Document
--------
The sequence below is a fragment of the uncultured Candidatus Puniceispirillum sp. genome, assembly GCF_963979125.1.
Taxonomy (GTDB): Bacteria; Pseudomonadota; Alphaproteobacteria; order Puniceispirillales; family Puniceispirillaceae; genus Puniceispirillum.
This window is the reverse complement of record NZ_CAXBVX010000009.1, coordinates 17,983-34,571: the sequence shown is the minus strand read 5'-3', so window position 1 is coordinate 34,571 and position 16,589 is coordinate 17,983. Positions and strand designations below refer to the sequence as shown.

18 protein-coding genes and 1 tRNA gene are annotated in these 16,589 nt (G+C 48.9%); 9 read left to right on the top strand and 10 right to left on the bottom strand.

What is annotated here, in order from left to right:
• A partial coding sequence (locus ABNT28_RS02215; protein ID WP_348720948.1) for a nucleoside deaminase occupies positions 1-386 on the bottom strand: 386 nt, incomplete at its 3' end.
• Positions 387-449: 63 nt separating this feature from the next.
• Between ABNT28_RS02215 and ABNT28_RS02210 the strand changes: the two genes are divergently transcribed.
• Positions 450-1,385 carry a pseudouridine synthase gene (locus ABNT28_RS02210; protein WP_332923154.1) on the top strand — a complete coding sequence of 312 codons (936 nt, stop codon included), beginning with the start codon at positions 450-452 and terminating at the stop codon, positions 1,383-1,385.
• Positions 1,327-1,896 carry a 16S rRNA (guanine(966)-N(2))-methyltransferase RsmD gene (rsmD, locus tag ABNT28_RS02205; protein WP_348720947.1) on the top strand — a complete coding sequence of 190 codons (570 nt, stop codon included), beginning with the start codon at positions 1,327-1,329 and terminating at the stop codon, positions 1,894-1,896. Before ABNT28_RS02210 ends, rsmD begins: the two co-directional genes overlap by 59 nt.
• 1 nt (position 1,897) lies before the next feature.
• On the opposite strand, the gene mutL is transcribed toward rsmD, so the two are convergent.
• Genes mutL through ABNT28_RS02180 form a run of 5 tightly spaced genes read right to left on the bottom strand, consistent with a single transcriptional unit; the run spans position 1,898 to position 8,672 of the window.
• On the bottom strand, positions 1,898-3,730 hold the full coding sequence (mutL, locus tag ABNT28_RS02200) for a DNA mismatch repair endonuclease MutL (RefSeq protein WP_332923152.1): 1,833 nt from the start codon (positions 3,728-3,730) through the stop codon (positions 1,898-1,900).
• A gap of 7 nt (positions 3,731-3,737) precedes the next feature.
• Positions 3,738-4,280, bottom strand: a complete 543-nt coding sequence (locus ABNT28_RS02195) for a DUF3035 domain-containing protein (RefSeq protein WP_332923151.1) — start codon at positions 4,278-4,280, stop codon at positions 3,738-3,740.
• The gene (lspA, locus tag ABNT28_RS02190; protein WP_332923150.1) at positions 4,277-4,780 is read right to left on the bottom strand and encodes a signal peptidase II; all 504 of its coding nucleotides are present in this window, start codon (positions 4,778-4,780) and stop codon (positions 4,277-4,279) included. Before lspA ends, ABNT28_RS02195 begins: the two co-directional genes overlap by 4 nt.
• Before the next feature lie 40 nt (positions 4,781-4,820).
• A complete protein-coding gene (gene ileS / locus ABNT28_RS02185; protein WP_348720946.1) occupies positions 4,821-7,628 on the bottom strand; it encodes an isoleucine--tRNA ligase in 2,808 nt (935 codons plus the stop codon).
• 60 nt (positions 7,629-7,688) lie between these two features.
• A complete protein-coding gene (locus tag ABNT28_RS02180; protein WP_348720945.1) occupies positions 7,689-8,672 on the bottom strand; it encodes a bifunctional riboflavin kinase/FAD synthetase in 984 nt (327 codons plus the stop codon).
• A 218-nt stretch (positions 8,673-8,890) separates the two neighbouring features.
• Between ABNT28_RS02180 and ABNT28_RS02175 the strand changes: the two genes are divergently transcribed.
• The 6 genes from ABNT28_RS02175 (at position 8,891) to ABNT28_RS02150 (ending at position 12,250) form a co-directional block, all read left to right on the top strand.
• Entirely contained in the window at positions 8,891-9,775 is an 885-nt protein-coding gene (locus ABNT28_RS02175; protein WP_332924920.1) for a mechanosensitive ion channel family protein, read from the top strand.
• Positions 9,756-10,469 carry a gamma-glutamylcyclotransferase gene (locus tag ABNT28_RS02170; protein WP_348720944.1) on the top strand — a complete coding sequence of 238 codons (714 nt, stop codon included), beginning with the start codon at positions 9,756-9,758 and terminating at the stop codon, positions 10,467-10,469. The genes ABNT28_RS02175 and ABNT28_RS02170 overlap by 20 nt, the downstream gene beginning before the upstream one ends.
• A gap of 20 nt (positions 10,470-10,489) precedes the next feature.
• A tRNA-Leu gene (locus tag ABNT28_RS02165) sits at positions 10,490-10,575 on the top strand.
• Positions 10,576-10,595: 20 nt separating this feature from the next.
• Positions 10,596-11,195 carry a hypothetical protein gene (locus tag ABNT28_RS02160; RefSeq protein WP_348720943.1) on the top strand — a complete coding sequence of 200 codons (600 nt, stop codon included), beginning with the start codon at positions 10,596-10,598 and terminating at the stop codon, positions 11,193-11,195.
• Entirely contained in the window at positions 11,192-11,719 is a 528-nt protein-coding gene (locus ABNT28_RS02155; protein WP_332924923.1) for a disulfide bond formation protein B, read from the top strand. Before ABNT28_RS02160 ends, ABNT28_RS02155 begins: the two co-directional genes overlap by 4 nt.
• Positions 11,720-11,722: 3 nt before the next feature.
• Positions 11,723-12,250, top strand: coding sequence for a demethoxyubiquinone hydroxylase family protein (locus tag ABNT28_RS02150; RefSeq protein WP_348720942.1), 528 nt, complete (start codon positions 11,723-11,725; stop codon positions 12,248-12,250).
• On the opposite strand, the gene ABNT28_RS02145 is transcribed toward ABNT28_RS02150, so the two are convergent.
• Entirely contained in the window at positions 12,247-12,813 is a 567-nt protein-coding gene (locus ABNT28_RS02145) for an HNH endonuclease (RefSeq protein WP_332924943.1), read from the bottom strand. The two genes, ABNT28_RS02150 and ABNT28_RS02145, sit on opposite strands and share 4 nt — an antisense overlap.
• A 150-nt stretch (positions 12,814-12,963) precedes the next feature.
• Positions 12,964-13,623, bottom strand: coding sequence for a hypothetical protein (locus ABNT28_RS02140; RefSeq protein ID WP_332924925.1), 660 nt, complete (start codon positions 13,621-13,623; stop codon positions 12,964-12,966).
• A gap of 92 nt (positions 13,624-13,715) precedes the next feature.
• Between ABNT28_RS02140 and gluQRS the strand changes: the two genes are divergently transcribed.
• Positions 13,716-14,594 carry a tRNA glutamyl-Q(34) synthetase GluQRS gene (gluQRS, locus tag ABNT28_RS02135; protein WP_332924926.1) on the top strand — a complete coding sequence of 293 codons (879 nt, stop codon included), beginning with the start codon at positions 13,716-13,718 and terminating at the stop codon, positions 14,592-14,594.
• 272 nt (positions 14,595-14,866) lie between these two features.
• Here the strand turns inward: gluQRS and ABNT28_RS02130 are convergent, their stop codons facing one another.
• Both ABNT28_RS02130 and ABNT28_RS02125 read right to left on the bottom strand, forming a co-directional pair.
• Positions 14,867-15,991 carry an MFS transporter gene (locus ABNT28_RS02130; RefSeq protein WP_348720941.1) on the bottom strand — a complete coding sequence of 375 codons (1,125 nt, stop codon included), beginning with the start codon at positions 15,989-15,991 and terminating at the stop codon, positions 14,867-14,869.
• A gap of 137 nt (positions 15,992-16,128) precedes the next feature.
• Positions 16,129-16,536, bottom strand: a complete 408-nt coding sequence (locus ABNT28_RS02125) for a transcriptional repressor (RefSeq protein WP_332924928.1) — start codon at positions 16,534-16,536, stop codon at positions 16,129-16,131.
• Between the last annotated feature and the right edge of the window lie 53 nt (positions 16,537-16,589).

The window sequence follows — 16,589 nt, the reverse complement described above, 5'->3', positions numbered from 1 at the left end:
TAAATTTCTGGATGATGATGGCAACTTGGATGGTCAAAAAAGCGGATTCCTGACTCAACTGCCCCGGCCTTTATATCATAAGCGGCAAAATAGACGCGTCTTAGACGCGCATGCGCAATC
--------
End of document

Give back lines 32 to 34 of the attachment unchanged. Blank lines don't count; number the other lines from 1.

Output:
• Positions 11,720-11,722: 3 nt before the next feature.
• Positions 11,723-12,250, top strand: coding sequence for a demethoxyubiquinone hydroxylase family protein (locus tag ABNT28_RS02150; RefSeq protein WP_348720942.1), 528 nt, complete (start codon positions 11,723-11,725; stop codon positions 12,248-12,250).
• On the opposite strand, the gene ABNT28_RS02145 is transcribed toward ABNT28_RS02150, so the two are convergent.